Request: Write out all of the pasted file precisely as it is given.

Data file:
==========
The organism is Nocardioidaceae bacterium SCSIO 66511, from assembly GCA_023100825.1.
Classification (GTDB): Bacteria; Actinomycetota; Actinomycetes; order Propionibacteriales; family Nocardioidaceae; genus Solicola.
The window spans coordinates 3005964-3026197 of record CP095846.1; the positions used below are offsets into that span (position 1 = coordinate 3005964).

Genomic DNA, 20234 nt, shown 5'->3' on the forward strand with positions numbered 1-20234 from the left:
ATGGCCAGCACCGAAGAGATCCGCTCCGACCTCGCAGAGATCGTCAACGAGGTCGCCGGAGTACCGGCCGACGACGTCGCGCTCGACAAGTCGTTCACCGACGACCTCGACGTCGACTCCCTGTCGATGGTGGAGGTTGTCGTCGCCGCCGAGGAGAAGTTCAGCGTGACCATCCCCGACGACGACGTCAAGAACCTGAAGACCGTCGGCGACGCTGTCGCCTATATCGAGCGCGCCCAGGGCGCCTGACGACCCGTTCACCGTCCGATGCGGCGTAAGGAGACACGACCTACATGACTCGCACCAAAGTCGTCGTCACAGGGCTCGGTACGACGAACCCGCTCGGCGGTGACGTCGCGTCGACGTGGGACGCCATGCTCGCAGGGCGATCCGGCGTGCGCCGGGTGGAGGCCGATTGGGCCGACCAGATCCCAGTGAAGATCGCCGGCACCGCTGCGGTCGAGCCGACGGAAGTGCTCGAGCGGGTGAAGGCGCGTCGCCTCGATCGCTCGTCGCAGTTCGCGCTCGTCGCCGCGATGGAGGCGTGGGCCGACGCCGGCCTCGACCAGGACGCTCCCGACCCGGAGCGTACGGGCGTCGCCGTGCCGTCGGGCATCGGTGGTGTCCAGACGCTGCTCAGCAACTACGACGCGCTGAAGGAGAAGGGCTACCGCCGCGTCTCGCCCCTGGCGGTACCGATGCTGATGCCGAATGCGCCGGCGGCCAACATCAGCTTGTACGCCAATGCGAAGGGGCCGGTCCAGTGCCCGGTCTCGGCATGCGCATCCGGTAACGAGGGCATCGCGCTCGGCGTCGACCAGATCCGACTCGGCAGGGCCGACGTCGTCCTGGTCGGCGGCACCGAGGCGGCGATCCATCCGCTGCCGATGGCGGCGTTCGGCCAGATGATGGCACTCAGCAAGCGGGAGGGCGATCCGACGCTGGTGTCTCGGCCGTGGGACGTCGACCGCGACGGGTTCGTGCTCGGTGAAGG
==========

The organism is Nocardioidaceae bacterium SCSIO 66511, from assembly GCA_023100825.1.
Classification (GTDB): Bacteria; Actinomycetota; Actinomycetes; order Propionibacteriales; family Nocardioidaceae; genus Solicola.
The window spans coordinates 3005964-3026197 of record CP095846.1; the positions used below are offsets into that span (position 1 = coordinate 3005964).

Genomic DNA, 20234 nt, shown 5'->3' on the forward strand with positions numbered 1-20234 from the left:
ATGGCCAGCACCGAAGAGATCCGCTCCGACCTCGCAGAGATCGTCAACGAGGTCGCCGGAGTACCGGCCGACGACGTCGCGCTCGACAAGTCGTTCACCGACGACCTCGACGTCGACTCCCTGTCGATGGTGGAGGTTGTCGTCGCCGCCGAGGAGAAGTTCAGCGTGACCATCCCCGACGACGACGTCAAGAACCTGAAGACCGTCGGCGACGCTGTCGCCTATATCGAGCGCGCCCAGGGCGCCTGACGACCCGTTCACCGTCCGATGCGGCGTAAGGAGACACGACCTACATGACTCGCACCAAAGTCGTCGTCACAGGGCTCGGTACGACGAACCCGCTCGGCGGTGACGTCGCGTCGACGTGGGACGCCATGCTCGCAGGGCGATCCGGCGTGCGCCGGGTGGAGGCCGATTGGGCCGACCAGATCCCAGTGAAGATCGCCGGCACCGCTGCGGTCGAGCCGACGGAAGTGCTCGAGCGGGTGAAGGCGCGTCGCCTCGATCGCTCGTCGCAGTTCGCGCTCGTCGCCGCGATGGAGGCGTGGGCCGACGCCGGCCTCGACCAGGACGCTCCCGACCCGGAGCGTACGGGCGTCGCCGTGCCGTCGGGCATCGGTGGTGTCCAGACGCTGCTCAGCAACTACGACGCGCTGAAGGAGAAGGGCTACCGCCGCGTCTCGCCCCTGGCGGTACCGATGCTGATGCCGAATGCGCCGGCGGCCAACATCAGCTTGTACGCCAATGCGAAGGGGCCGGTCCAGTGCCCGGTCTCGGCATGCGCATCCGGTAACGAGGGCATCGCGCTCGGCGTCGACCAGATCCGACTCGGCAGGGCCGACGTCGTCCTGGTCGGCGGCACCGAGGCGGCGATCCATCCGCTGCCGATGGCGGCGTTCGGCCAGATGATGGCACTCAGCAAGCGGGAGGGCGATCCGACGCTGGTGTCTCGGCCGTGGGACGTCGACCGCGACGGGTTCGTGCTCGGTGAAGG